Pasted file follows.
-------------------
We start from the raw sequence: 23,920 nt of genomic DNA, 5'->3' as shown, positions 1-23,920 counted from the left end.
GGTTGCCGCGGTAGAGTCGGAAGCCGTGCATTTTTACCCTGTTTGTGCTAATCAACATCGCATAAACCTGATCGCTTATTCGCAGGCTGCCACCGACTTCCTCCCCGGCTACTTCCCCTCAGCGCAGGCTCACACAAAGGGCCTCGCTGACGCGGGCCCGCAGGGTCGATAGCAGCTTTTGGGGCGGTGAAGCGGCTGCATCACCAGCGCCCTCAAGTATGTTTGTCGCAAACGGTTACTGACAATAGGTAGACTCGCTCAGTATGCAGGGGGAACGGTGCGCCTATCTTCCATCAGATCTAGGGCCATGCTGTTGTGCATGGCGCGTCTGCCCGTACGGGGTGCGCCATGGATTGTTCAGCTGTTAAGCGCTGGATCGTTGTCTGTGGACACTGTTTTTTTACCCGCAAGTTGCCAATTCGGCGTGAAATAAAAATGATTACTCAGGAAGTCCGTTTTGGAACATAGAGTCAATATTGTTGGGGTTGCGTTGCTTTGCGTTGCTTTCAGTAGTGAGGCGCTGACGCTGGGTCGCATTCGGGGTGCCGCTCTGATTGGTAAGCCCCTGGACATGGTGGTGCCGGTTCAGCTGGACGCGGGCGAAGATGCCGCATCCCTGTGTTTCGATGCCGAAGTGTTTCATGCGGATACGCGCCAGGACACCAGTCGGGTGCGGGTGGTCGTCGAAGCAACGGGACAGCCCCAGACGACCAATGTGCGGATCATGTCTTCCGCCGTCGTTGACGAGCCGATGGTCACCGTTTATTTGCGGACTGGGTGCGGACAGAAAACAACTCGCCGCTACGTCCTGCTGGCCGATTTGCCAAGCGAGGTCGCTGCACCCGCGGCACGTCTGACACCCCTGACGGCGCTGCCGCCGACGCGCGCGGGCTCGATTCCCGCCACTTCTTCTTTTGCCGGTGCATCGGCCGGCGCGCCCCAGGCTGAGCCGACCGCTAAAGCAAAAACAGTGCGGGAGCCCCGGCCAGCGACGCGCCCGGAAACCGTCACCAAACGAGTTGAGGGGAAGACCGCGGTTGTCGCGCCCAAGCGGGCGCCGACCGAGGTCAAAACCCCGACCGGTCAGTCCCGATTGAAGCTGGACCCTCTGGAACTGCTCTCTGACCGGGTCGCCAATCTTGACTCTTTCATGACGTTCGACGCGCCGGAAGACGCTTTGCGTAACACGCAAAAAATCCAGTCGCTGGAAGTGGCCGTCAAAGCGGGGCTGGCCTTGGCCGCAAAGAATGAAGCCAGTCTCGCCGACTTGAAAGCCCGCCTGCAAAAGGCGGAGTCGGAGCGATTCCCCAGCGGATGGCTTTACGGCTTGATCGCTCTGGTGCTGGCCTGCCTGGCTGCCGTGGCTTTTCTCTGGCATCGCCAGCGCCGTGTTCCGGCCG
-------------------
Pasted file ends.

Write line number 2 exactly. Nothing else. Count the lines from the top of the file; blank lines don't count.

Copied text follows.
GGTTGCCGCGGTAGAGTCGGAAGCCGTGCATTTTTACCCTGTTTGTGCTAATCAACATCGCATAAACCTGATCGCTTATTCGCAGGCTGCCACCGACTTCCTCCCCGGCTACTTCCCCTCAGCGCAGGCTCACACAAAGGGCCTCGCTGACGCGGGCCCGCAGGGTCGATAGCAGCTTTTGGGGCGGTGAAGCGGCTGCATCACCAGCGCCCTCAAGTATGTTTGTCGCAAACGGTTACTGACAATAGGTAGACTCGCTCAGTATGCAGGGGGAACGGTGCGCCTATCTTCCATCAGATCTAGGGCCATGCTGTTGTGCATGGCGCGTCTGCCCGTACGGGGTGCGCCATGGATTGTTCAGCTGTTAAGCGCTGGATCGTTGTCTGTGGACACTGTTTTTTTACCCGCAAGTTGCCAATTCGGCGTGAAATAAAAATGATTACTCAGGAAGTCCGTTTTGGAACATAGAGTCAATATTGTTGGGGTTGCGTTGCTTTGCGTTGCTTTCAGTAGTGAGGCGCTGACGCTGGGTCGCATTCGGGGTGCCGCTCTGATTGGTAAGCCCCTGGACATGGTGGTGCCGGTTCAGCTGGACGCGGGCGAAGATGCCGCATCCCTGTGTTTCGATGCCGAAGTGTTTCATGCGGATACGCGCCAGGACACCAGTCGGGTGCGGGTGGTCGTCGAAGCAACGGGACAGCCCCAGACGACCAATGTGCGGATCATGTCTTCCGCCGTCGTTGACGAGCCGATGGTCACCGTTTATTTGCGGACTGGGTGCGGACAGAAAACAACTCGCCGCTACGTCCTGCTGGCCGATTTGCCAAGCGAGGTCGCTGCACCCGCGGCACGTCTGACACCCCTGACGGCGCTGCCGCCGACGCGCGCGGGCTCGATTCCCGCCACTTCTTCTTTTGCCGGTGCATCGGCCGGCGCGCCCCAGGCTGAGCCGACCGCTAAAGCAAAAACAGTGCGGGAGCCCCGGCCAGCGACGCGCCCGGAAACCGTCACCAAACGAGTTGAGGGGAAGACCGCGGTTGTCGCGCCCAAGCGGGCGCCGACCGAGGTCAAAACCCCGACCGGTCAGTCCCGATTGAAGCTGGACCCTCTGGAACTGCTCTCTGACCGGGTCGCCAATCTTGACTCTTTCATGACGTTCGACGCGCCGGAAGACGCTTTGCGTAACACGCAAAAAATCCAGTCGCTGGAAGTGGCCGTCAAAGCGGGGCTGGCCTTGGCCGCAAAGAATGAAGCCAGTCTCGCCGACTTGAAAGCCCGCCTGCAAAAGGCGGAGTCGGAGCGATTCCCCAGCGGATGGCTTTACGGCTTGATCGCTCTGGTGCTGGCCTGCCTGGCTGCCGTGGCTTTTCTCTGGCATCGCCAGCGCCGTGTTCCGGCCG